Lions acquire DT Haloti Ngata from Ravens

Haloti Ngata, considered one of the game's top run-stuffers, is entering the final season of a five-year, $61 million contract.

Aaron Doster

Trying to replace Ndamukong Suh would be imposing for most players.

But it won’t be that way for someone with the experience, track record and stature of Haloti Ngata.

The Detroit Lions made a trade Tuesday afternoon to help ease the pain of losing Suh in free agency, acquiring Ngata, a five-time All-Pro, from the Baltimore Ravens.

The move came as the Lions were on the verge of officially losing Suh, a free agent who played his first five years in Detroit, to the Miami Dolphins.

The Lions confirmed that they gave up fourth- and fifth-round draft picks this year, while adding a seventh-rounder, to complete the deal.

Under the circumstances, the Lions couldn’t have responded much better after getting snubbed by Suh.

Ngata, considered one of the game’s top run-stuffers, is entering the final season of a five-year, $61 million contract. The Ravens were looking to trade him to clear cap space. He will count $8.5 million against the Lions’ cap.

The trade won’t be official until after Ngata passes a physical. He’s expected to be introduced Wednesday during a news conference at the team’s headquarters in Allen Park, Mich.

Ngata, 31, is a 6-foot-4, 340-pound nose tackle who’s been named to the Pro Bowl team five times, most recently in 2013. He was a first-round draft pick, 12th overall, by the Ravens in 2006 coming out of the University of Oregon.

Ngata had 31 tackles, two sacks, two interceptions and two forced fumbles in 12 games last season for the Ravens. He was suspended for four games after violating the league’s policy on performance-enhancing substances.

Former NFL general manager Bill Polian, an ESPN analyst who will inducted into the Pro Football Hall of Fame this summer, said that Ngata is "far from Ndamukong Suh," but that he’s a "great get for the Lions."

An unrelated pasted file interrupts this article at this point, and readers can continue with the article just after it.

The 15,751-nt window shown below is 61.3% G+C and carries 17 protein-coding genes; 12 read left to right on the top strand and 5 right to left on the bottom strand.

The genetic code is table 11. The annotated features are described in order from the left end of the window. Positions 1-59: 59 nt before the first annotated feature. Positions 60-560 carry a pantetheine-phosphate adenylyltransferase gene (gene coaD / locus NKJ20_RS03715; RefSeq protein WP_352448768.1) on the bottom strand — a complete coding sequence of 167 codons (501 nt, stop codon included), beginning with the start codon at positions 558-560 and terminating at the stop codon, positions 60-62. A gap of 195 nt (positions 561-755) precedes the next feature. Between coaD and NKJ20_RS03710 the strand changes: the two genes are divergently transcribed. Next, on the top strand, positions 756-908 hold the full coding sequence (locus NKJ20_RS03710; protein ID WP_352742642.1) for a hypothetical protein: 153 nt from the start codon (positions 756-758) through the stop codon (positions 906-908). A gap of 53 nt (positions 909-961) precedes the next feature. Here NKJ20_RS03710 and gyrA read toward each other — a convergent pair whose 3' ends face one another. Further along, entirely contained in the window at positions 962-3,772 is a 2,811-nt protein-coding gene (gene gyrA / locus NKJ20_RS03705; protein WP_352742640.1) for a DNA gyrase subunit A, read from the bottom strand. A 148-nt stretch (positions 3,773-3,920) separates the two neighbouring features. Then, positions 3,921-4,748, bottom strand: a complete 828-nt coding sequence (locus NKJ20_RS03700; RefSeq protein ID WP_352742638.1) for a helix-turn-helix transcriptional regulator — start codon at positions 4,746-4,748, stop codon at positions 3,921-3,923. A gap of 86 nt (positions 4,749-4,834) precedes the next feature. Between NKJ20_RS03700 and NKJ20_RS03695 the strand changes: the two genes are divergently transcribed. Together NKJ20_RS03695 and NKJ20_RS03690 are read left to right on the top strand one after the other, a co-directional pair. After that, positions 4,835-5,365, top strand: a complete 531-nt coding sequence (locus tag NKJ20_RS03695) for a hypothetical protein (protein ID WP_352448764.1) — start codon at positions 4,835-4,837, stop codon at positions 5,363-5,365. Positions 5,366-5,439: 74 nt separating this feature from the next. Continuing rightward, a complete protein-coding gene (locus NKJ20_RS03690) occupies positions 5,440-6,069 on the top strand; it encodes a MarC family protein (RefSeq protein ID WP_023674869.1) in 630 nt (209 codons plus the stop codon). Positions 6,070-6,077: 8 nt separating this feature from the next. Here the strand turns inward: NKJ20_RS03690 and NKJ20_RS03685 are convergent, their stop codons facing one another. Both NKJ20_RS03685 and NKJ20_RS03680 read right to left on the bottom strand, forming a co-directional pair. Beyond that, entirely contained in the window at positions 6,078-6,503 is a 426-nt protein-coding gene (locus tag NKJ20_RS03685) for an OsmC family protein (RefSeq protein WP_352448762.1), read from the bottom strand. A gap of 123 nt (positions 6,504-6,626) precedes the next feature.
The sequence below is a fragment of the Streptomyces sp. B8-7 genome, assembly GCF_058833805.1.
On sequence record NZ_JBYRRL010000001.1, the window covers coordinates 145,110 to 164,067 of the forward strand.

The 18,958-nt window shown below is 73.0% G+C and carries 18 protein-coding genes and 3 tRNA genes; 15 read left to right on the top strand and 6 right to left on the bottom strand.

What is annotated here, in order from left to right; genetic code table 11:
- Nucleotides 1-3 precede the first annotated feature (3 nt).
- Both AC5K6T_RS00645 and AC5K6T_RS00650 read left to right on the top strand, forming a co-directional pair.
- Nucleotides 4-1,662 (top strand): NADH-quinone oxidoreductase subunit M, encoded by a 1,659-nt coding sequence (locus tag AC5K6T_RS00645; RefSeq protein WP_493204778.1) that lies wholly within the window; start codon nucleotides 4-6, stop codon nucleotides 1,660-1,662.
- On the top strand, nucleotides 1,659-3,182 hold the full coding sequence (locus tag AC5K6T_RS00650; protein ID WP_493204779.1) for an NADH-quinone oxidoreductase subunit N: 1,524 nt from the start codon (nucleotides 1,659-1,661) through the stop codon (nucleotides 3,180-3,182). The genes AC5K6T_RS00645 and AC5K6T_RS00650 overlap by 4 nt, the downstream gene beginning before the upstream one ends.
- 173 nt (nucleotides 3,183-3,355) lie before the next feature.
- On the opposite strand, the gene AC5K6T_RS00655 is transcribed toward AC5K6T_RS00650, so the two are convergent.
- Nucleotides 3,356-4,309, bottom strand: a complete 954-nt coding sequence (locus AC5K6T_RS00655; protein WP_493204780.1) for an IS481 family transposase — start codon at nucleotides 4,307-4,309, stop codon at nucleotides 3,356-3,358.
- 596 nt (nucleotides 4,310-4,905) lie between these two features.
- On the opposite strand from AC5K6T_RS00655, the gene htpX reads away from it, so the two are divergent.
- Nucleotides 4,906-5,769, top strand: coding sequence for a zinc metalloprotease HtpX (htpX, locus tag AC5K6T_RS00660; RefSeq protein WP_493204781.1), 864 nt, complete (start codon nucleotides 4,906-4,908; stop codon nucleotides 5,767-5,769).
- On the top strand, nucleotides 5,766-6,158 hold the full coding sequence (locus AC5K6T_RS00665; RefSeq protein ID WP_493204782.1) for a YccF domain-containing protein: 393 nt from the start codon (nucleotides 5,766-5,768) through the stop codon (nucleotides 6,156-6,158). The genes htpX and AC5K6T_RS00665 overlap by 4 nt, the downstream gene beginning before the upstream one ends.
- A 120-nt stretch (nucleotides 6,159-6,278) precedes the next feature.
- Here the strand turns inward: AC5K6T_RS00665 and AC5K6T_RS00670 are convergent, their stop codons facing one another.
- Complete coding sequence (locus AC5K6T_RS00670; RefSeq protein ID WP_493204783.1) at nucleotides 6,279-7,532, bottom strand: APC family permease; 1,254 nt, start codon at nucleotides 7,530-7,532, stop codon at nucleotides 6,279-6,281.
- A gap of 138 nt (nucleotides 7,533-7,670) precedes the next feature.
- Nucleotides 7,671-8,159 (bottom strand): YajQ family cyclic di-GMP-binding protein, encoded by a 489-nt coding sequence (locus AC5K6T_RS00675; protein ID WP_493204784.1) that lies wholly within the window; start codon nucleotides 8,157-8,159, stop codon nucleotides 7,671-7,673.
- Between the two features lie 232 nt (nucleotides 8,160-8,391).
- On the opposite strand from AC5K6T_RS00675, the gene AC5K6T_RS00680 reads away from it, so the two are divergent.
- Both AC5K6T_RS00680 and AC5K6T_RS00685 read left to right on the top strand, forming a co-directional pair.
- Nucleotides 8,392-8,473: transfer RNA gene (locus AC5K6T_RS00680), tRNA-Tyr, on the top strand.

Ngata was part of Baltimore’s Super Bowl championship team three seasons ago that included Lions coach Jim Caldwell (then the Ravens’ offensive coordinator), Lions defensive coordinator Teryl Austin (then the Ravens’ secondary coach) and current Lions safety James Ihedigbo.

"A lot of times with these trades, familiarity is the key," said NFL Network analyst Daniel Jeremiah, who was a scout for the Ravens when they drafted Ngata. "When you look at Jim Caldwell and Teryl Austin, both having come from Baltimore and knowing what kind of worker they’re getting in Haloti Ngata, not to mention what you’re getting on the football field."

Jeremiah said he believes last year’s suspension had a big impact on Ngata.

"He got a taste of life without football and did not like it," Jeremiah said. "I think you’ll see a very motivated Haloti Ngata in Detroit."

Ngata is used to playing in a 3-4 defensive scheme, but he’s capable of playing all three of the tackle positions and will fit in just fine if the Lions stick with a 4-3.

Ihedigbo, who signed as a free agent last year with the Lions after playing in Baltimore, is impressed with how the team reacted to Suh’s departure.

"You lose Suh and you say, ‘OK, he’s a one-of-a-kind player in this league,’ but so is Haloti Ngata," Ihedigbo told the FOX television affiliate in Detroit. "Haloti’s one of those rare guys in the NFL that there’s not going to be too many like him after.

"It’s phenomenal. He’s been a dominant force for years. Adding that to what we already have is a perfect match."


— The Lions also re-signed reserve linebacker Josh Bynes, another former teammate of Ngata’s in Baltimore.

Bynes contributed mostly on special teams last season for the Lions after being signed off the Ravens’ practice squad.

He made the announcement on Twitter while also welcoming Ngata to the team.

— Defensive tackle Nick Fairley, who hasn’t been able to work out a new deal with the Lions, has scheduled a free-agent visit for Wednesday to Cincinnati to meet with the Bengals.

— Safety Isa Abdul-Quddus, one of the Lions’ key reserves last season, is expected to return on a one-year contract.